In 1946, British agricultural engineer Harry Ferguson entered a partnership with the Standard Motor Company to produce a new model of tractor, the TE20. Over the next decade, more than 500,000 units of the "Little Grey Fergie" were manufactured and exported around the world. The low price, versatility and capability of the machine made it the perfect solution for farmers looking to take their first steps into mechanization.
For owners, simplicity and ease of maintenance were another key reason for the model's enduring appeal. The TE20 was designed so that a single wrench could be used for all common maintenance tasks. That wrench even had inch markings along its shaft, so it could be dipped into the tractor's tank as a fuel level gauge. The basic owner's tool kit contained only two additional items: a grease gun and a socket wrench for the spark plugs.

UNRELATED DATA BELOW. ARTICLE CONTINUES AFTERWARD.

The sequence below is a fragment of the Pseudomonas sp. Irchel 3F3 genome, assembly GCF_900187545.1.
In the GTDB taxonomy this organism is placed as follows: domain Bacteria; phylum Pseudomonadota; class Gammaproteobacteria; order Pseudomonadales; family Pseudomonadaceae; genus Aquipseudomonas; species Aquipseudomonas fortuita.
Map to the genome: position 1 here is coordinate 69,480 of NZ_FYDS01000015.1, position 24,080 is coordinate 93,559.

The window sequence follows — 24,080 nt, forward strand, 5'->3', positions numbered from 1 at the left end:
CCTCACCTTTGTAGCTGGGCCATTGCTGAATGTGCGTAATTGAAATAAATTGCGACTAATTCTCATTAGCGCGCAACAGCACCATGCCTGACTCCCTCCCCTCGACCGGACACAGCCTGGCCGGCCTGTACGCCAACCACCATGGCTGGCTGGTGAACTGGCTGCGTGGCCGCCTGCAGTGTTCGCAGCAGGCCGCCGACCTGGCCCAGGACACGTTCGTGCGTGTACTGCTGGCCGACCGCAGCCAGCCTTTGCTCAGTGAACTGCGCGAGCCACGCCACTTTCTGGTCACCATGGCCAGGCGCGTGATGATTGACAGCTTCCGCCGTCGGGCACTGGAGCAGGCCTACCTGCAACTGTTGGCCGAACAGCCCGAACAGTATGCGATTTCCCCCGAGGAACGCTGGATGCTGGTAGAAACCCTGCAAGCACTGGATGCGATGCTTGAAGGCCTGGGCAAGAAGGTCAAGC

Many thousands of Ferguson TE20s are still running today, mainly in the hands of enthusiasts. Few of them will have had any direct contact with their manufacturer since the day they left the factory. But that "sell and forget" manufacturing model has largely been consigned to history. For modern manufacturers, the day a product passes into the hands of the user generally marks the beginning of a relationship, not the end of one.